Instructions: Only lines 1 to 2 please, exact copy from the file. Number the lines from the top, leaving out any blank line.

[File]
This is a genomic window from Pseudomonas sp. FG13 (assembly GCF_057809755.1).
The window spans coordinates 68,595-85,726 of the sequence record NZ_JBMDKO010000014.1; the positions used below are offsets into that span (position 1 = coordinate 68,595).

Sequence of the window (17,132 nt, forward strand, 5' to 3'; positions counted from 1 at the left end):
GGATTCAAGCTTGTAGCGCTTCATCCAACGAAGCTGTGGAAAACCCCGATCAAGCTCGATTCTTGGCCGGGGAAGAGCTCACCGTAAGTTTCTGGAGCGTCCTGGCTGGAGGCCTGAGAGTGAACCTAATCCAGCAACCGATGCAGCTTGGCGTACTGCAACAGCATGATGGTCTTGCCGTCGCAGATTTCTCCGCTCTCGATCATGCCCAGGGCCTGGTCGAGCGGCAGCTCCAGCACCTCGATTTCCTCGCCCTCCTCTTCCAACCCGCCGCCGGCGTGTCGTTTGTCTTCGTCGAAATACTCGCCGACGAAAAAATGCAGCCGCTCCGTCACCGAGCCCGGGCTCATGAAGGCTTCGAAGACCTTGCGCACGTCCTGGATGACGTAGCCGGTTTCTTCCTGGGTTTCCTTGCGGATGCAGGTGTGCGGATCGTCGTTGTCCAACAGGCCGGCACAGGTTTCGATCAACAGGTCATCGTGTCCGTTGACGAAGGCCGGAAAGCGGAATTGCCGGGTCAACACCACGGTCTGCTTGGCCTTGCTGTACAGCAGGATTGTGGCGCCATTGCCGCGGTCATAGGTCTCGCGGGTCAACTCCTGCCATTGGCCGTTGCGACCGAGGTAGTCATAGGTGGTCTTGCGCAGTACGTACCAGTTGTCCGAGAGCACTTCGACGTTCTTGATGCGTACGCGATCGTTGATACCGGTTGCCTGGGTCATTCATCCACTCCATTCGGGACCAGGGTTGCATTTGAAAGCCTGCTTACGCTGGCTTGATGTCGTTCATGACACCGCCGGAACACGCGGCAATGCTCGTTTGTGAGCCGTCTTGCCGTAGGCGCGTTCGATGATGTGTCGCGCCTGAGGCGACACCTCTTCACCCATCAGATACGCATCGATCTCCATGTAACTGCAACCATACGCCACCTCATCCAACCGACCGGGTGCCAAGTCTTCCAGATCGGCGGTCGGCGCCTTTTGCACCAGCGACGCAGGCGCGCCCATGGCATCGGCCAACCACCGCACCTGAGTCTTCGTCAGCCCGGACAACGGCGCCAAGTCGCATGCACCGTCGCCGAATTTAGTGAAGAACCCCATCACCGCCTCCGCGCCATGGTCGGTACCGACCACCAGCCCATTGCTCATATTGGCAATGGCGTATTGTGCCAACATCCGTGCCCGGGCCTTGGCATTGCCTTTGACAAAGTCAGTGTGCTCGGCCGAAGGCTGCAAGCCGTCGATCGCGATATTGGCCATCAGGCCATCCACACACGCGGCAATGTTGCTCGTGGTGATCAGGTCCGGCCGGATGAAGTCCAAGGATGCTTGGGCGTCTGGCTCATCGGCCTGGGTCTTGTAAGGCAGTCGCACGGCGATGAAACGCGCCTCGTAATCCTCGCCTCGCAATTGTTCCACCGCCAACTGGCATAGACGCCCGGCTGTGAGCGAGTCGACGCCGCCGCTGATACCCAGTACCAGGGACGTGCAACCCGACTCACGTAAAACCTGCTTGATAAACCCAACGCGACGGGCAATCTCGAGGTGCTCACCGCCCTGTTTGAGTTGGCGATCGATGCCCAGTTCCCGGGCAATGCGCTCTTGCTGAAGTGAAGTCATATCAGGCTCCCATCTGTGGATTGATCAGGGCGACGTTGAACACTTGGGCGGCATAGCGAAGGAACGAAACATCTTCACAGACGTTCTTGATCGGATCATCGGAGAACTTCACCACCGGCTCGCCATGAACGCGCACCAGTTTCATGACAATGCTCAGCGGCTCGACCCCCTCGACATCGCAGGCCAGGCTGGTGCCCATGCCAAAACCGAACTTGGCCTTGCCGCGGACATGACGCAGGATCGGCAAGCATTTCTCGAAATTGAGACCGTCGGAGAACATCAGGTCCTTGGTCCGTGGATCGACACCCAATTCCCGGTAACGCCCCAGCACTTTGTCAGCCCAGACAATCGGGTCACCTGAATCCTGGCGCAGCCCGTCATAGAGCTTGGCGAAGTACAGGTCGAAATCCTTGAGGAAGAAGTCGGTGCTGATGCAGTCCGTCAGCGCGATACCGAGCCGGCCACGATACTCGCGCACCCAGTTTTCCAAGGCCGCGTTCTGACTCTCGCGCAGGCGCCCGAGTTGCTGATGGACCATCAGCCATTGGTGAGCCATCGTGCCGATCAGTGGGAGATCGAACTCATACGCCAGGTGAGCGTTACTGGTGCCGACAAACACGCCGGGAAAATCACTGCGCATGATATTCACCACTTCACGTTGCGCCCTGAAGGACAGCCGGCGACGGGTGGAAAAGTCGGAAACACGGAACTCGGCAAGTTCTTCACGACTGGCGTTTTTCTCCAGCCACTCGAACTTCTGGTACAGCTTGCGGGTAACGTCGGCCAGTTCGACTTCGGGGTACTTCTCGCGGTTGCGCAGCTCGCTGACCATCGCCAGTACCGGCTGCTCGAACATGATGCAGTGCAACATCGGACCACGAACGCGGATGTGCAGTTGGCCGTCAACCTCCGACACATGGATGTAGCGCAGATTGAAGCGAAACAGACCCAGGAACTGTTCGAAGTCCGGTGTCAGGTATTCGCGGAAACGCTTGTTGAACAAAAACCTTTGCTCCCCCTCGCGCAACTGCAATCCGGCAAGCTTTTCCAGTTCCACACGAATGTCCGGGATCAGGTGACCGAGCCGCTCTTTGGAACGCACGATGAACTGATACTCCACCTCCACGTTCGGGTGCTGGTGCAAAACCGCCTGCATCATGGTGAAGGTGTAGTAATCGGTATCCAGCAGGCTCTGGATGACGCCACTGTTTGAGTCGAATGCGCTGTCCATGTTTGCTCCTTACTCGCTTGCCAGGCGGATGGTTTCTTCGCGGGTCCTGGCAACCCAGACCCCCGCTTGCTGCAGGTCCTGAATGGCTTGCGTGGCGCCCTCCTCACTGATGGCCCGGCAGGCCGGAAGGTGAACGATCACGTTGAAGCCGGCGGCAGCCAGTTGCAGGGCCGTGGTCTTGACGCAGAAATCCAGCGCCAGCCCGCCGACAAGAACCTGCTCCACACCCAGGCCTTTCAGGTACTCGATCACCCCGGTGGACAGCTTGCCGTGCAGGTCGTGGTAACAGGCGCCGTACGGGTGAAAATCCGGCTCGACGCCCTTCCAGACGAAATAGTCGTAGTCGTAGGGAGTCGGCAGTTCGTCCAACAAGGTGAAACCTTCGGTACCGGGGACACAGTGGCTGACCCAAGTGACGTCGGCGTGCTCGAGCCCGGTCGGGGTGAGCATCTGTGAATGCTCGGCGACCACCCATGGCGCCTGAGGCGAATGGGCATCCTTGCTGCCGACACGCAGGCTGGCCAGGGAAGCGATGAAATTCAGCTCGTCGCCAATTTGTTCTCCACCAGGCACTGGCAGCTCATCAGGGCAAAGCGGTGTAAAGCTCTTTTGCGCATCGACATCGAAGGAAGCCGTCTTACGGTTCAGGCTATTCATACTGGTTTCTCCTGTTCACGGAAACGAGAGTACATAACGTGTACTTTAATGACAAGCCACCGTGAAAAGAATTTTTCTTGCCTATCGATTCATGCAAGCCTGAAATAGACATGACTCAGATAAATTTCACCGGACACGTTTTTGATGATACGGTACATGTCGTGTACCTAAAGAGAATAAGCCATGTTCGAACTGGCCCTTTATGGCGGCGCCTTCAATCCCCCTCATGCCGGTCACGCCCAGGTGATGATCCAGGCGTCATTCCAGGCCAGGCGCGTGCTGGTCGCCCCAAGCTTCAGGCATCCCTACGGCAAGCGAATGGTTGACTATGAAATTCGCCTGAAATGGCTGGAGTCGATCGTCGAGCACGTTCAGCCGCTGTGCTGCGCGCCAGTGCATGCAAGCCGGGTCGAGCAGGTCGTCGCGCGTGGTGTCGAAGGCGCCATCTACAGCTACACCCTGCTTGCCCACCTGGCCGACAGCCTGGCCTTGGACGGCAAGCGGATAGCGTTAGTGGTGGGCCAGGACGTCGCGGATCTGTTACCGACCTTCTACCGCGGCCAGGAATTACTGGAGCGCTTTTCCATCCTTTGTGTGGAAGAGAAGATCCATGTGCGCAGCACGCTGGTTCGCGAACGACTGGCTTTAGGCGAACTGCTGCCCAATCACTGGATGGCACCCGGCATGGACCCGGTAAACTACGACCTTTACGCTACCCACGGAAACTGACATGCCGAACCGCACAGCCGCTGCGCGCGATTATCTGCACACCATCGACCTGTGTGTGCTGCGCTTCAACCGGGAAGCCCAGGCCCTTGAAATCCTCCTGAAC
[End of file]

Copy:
This is a genomic window from Pseudomonas sp. FG13 (assembly GCF_057809755.1).
The window spans coordinates 68,595-85,726 of the sequence record NZ_JBMDKO010000014.1; the positions used below are offsets into that span (position 1 = coordinate 68,595).